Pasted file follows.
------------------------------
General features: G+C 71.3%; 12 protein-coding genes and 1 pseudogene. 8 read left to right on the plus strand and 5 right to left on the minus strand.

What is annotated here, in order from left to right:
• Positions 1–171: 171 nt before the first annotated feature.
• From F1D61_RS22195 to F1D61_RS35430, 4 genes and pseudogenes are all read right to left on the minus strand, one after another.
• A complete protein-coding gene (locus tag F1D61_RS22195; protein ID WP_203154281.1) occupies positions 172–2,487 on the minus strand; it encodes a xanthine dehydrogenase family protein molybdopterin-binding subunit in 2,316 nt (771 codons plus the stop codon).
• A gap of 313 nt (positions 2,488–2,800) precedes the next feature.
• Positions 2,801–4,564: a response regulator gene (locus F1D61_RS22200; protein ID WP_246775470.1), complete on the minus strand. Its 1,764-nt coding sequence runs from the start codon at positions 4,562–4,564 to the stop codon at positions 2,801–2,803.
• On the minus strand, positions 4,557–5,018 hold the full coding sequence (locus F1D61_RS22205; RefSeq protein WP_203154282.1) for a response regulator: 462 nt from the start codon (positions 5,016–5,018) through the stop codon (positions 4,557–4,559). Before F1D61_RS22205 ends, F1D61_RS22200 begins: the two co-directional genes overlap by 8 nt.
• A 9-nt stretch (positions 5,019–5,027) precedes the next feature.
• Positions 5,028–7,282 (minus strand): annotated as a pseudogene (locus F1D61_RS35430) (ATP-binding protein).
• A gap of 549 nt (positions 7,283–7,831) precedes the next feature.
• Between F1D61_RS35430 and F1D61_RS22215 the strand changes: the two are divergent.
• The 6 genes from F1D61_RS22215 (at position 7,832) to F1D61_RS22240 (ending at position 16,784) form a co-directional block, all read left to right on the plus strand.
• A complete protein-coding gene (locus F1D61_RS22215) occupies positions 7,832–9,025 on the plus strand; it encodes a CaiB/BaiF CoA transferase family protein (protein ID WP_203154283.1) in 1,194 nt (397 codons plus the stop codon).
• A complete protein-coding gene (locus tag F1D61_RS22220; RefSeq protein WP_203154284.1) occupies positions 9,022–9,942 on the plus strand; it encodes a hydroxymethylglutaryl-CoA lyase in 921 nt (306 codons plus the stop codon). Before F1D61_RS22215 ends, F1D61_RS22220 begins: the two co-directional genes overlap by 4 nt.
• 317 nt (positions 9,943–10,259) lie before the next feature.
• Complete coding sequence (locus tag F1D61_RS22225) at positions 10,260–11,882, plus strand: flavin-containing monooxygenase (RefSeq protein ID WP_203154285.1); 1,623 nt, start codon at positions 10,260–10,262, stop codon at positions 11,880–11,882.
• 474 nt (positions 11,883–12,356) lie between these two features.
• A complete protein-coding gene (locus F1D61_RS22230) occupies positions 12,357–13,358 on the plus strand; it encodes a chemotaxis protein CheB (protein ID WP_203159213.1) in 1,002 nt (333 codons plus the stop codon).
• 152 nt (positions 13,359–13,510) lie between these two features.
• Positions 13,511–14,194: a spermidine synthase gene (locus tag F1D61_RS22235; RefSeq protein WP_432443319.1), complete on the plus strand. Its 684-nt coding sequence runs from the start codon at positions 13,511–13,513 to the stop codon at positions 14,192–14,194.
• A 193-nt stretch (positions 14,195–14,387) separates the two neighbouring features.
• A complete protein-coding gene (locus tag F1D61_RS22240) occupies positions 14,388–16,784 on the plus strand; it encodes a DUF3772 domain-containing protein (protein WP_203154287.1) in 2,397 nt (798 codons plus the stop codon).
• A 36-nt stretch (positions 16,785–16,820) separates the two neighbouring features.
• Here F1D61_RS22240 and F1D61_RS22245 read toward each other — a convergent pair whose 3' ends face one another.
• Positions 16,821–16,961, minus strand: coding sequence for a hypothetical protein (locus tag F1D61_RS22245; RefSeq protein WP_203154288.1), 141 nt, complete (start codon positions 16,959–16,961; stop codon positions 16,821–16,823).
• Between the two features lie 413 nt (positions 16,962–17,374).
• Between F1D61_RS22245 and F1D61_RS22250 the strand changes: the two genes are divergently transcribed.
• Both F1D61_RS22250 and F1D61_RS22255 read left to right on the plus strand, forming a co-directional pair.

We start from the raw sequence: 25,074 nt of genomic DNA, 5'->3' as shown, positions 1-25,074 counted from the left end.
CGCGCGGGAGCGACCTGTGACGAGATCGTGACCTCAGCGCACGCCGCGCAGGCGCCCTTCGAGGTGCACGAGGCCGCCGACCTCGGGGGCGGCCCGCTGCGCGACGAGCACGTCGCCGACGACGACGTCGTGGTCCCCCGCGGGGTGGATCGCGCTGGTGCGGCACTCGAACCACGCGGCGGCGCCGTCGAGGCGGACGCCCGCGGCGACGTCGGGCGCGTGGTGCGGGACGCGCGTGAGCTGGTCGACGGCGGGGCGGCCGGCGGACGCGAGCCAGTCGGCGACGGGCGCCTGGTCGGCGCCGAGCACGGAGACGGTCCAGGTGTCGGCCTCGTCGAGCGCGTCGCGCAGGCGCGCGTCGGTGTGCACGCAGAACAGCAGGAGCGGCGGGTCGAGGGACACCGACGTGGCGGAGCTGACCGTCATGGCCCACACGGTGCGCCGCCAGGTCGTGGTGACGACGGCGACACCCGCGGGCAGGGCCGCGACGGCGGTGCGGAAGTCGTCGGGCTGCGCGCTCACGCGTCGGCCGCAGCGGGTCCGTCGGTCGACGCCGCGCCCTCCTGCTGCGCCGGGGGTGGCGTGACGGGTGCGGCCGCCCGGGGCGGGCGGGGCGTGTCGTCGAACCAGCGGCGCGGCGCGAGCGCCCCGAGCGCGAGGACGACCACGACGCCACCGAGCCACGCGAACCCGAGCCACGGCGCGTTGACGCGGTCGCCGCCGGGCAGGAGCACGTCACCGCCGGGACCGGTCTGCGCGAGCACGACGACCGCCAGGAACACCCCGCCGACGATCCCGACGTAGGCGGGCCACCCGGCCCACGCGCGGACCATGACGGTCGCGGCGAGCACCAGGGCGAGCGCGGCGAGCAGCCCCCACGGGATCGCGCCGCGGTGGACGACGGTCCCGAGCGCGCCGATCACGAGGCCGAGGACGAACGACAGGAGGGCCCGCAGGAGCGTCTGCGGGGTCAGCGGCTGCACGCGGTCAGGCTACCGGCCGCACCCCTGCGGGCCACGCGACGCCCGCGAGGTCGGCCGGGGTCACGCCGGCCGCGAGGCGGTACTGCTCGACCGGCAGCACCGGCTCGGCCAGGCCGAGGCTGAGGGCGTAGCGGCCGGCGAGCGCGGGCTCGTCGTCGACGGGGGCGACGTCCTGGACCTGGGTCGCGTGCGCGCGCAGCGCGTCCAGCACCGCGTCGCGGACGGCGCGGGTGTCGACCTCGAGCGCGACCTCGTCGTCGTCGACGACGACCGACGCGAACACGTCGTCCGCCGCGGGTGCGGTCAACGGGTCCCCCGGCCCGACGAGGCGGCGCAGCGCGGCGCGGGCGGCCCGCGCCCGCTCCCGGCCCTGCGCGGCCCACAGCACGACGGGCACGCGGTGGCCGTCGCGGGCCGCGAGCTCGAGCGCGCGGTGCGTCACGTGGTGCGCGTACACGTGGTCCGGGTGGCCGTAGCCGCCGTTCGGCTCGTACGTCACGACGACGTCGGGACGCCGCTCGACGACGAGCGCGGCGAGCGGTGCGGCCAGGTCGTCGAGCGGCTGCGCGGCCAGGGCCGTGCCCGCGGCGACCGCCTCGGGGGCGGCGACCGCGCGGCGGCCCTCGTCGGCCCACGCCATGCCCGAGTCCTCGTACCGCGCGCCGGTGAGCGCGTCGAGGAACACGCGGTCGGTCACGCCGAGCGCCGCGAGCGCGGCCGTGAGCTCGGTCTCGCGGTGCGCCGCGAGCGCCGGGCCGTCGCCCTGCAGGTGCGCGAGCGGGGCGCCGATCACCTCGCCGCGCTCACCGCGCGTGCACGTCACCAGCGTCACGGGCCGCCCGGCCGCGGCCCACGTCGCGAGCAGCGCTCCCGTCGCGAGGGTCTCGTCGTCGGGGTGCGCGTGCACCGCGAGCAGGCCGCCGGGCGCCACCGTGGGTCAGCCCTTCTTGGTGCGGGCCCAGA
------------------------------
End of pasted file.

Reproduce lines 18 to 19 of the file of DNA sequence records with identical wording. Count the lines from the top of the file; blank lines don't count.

• 474 nt (positions 11,883–12,356) lie between these two features.
• A complete protein-coding gene (locus F1D61_RS22230) occupies positions 12,357–13,358 on the plus strand; it encodes a chemotaxis protein CheB (protein ID WP_203159213.1) in 1,002 nt (333 codons plus the stop codon).